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LDRD Proposal

Pioneering Development of High-Performance Circuit-Switched Networks

ORNL network

There are times when normal “high-speed” commercial networks simply aren’t good enough. When a scientist needs to move hundreds of terabytes of data from a remote supercomputer to his or her site, or the flow of data from an experiment is so great that it would swamp a packet-switched network such as the Internet (which is shared by everyone), then only a dedicated network will do. Unfortunately, buying a dedicated network for each scientist in the Department of Energy who would like them is neither practical nor cost effective. Fortunately, there is a better way.

The solution is circuit-switched networks, which can connect scientists to their computers with circuits that can be dedicated to any one user only as long as needed, then switched to another user. When a circuit is dedicated, it doesn’t have to use the normal network protocols that guarantee fair and equitable shared service to all users. Instead, the circuit can use greedy protocols that wring all possible performance from the network for the duration of the connection. The performance gain from using these greedy protocols can be as much as 20 times the normal network performance.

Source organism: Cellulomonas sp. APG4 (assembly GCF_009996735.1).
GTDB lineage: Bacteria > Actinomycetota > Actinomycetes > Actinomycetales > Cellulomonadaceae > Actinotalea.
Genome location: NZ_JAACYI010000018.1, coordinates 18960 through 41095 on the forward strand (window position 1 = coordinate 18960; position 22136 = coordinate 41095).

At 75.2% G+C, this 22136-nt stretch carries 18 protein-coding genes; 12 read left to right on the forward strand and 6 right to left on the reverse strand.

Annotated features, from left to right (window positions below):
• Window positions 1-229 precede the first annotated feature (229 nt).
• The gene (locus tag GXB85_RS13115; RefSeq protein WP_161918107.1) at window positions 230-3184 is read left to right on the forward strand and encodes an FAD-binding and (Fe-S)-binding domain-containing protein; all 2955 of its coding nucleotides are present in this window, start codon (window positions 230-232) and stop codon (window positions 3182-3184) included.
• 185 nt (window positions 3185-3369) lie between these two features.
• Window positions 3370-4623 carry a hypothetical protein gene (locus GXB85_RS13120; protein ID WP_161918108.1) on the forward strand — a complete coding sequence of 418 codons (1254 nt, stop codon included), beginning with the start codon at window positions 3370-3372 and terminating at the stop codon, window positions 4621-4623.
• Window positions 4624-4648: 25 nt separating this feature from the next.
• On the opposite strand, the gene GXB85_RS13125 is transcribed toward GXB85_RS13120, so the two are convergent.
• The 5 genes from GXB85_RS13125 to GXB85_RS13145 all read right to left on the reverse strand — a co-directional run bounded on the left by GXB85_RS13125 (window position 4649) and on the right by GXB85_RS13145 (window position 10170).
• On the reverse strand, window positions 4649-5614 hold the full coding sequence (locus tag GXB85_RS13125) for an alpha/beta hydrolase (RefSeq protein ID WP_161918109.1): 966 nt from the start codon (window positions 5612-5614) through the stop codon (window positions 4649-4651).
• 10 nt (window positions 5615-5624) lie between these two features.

The techniques for reserving circuits, automatically setting them up and tearing them down, and connecting them to users have been developed by the UltraScience Net testbed, funded by the Department of Energy’s Office of Science through the Office of Advanced Scientific Computing Research. This testbed consists of two 10 Gigabit/second circuits that span the country, connecting Atlanta, Oak Ridge, Chicago, Seattle, and Sunnyvale. At each of these sites, switches allow connections of up to 20 Gigabits/second to users who have reserved it through a bandwidth reservation system.

The results of the testbed (which showed as much as 20 times better performance than previous connections) have been so successful that the network architecture is now being adopted by DOE’s ESnet, Internet2, and the Large Hadron Collider network. Further, it is being considered by DOD. ESnet and Internet2 currently support DOE large-scale high energy science applications. It is widely expected that very large commercial users such as banks, brokerage houses, and movie studios will also be adopting commercial versions of the same technology.

For more information, please contact:

William Wing


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